You can either set the timer on your camera to a few seconds (or more if your camera allows). Or if you need more time to get into position and have a remote shutter release you can set a longer time.
There are also plenty of apps and gadgets that can link your phone to your DSLR. They will usually allow you to control your camera from your phone to enable you to take a photo when in position.
Once you have taken the photo, check out the result on your camera. Make any adjustments necessary for composition or technical elements.
Keep repeating this until you get the desired result. But always be careful where you set your tripod so that you don’t cause an injury to others. Also be aware of who’s around you and your tripod.

DSLR set up on a tripod at the top of brown rocks overlooking a rocky shore to a deep blue sea
© Kav Dadfar

How to Take Spontaneous Photos

One of the best tips for great travel photography is to capture fleeting moments. These are the situations where something happens that can be missed if not captured as a photograph.
It’s more difficult or even impossible to do this when you are traveling by yourself. But if you have a travel companion, hand the camera over to them and get them to capture photos of you for the day.
They need to be like a paparazzi photographer hoping to catch you in the act. So rather than standing for cheesy holiday snap in front of a famous monument, go about exploring it and see what photos come about.
You never know, you might be surprised with the results.

man in a red shirt asleep in a hammock hanging outdoors, a rocky wall behind him
© Kav Dadfar

Compose With You as the Point of Interest

One of the best photography ideas for great selfies is to put yourself as the point of interest in a scene. Often this works best in a landscape photograph where you may have a vast vista before you.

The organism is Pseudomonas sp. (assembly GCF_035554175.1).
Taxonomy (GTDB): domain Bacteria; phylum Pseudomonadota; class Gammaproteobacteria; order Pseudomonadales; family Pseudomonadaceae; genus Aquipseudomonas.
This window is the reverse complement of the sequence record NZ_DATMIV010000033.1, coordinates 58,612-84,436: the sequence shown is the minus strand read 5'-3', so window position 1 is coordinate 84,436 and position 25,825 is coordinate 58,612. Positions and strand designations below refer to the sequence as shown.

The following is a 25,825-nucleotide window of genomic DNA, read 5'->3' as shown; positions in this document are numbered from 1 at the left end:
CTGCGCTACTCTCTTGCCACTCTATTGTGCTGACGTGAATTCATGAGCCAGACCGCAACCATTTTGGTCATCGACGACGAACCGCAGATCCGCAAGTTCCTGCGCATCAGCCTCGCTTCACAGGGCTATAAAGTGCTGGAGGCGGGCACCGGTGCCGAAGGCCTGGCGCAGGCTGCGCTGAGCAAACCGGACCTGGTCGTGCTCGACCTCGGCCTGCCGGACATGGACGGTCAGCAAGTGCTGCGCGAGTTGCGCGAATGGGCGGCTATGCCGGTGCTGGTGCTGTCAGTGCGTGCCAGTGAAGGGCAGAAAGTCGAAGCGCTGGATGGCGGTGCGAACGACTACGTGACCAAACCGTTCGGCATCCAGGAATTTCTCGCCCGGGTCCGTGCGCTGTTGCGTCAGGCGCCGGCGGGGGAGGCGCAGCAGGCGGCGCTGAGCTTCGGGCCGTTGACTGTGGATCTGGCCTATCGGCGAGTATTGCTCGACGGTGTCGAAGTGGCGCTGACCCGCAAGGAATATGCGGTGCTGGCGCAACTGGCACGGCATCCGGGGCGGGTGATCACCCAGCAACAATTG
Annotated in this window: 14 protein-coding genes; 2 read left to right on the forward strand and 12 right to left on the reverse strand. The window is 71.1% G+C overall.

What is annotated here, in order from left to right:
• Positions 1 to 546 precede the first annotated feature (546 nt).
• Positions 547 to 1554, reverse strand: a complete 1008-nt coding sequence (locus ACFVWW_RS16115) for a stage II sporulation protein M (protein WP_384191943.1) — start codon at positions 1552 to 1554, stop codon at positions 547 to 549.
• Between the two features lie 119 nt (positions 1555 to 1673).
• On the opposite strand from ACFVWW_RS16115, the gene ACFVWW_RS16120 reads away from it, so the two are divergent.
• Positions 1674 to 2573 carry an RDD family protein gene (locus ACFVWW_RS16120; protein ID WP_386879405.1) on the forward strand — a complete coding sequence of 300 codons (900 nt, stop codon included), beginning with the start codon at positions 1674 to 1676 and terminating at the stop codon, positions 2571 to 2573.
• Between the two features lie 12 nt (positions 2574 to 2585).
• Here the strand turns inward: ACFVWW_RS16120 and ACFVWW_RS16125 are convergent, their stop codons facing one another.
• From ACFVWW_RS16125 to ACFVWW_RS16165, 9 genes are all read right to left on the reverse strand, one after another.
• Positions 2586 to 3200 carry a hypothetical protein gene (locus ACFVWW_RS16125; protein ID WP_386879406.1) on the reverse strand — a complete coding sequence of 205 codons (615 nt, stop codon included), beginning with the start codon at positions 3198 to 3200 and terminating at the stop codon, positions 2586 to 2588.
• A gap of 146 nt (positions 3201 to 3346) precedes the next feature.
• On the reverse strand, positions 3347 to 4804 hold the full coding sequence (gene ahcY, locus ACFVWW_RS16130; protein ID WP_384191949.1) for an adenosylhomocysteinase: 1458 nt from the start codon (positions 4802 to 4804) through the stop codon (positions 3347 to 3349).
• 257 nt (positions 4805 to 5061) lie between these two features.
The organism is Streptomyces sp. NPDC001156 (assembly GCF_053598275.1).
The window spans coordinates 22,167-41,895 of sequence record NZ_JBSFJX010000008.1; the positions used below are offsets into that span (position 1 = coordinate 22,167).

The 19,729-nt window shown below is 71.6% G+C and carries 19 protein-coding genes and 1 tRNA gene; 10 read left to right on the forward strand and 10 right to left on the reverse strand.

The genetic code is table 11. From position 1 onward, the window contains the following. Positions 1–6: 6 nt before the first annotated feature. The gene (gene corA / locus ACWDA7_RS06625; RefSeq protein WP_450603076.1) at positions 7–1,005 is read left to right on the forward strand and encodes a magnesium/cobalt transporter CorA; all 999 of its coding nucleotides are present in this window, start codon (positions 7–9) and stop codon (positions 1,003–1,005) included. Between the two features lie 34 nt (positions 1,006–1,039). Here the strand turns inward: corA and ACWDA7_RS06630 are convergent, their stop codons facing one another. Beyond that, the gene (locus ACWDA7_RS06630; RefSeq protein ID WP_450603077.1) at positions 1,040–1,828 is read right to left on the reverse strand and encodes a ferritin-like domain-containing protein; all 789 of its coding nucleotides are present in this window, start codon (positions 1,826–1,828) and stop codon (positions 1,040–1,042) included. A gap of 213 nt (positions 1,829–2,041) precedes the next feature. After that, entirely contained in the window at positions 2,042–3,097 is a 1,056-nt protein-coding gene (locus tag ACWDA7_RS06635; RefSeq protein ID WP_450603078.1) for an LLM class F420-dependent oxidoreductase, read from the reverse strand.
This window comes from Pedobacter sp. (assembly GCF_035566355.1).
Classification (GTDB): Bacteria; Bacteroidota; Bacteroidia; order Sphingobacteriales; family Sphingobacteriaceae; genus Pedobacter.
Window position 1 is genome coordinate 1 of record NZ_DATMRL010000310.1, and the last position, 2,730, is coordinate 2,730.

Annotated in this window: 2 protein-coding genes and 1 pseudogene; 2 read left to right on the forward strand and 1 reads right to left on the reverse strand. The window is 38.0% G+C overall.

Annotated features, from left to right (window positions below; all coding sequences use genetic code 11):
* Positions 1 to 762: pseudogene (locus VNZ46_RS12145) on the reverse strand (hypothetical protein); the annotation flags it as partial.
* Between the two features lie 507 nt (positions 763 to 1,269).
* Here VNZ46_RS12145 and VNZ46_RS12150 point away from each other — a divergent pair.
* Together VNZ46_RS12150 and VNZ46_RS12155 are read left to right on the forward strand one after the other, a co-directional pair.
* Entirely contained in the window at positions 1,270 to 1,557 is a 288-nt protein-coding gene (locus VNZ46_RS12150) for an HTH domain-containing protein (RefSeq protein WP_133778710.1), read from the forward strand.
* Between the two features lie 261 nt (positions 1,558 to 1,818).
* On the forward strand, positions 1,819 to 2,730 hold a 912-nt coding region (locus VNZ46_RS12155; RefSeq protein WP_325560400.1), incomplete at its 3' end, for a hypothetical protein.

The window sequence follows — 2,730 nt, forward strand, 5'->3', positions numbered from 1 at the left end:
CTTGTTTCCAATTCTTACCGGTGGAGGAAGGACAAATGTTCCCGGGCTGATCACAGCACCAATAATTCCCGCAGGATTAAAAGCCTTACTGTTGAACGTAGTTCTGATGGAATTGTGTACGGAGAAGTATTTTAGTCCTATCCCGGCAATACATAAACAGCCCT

Usually, a point of interest in these scenarios adds a sense of scale and also helps tell a story.
They are easy to set up and execute as often there won’t be as many people at these locations as in cities. Try to compose your shot around a natural action that you would do.
For example, if there is an amazing view of the coastline, you would naturally walk up to the edge and admire the view. Reenact that scenario once you have set up your camera.
You will need a tripod and to be able to set your camera on a timer. Be aware that you may need more time to get into position as you will be farther away from your camera.

View from behind of a man standing at the top of an outcropping of rock overlooking a rocky shore and bright blue sea and sky
© Kav Dadfar

How to Find the Best Lighting

Light is one of the most important elements in any photo. Even the most beautiful scene will look dull and uninteresting under a blanket of white cloud.
Knowing how and when to utilise the best light, will go a long way toward improving your selfies.
Are you after a great head and shoulder portrait of yourself? Wait for a cloudy day or do it in the shade.
Do you want to capture yourself in situ looking at an amazing view? Look to photograph yourself during the golden hour on a beautiful sunny day.
Want to avoid your background being too bright? Avoid the sun being behind you.
All these lighting conditions will produce different results. So if you want to take great travel photos of yourself you will need to learn to be aware of the light and use it to your advantage.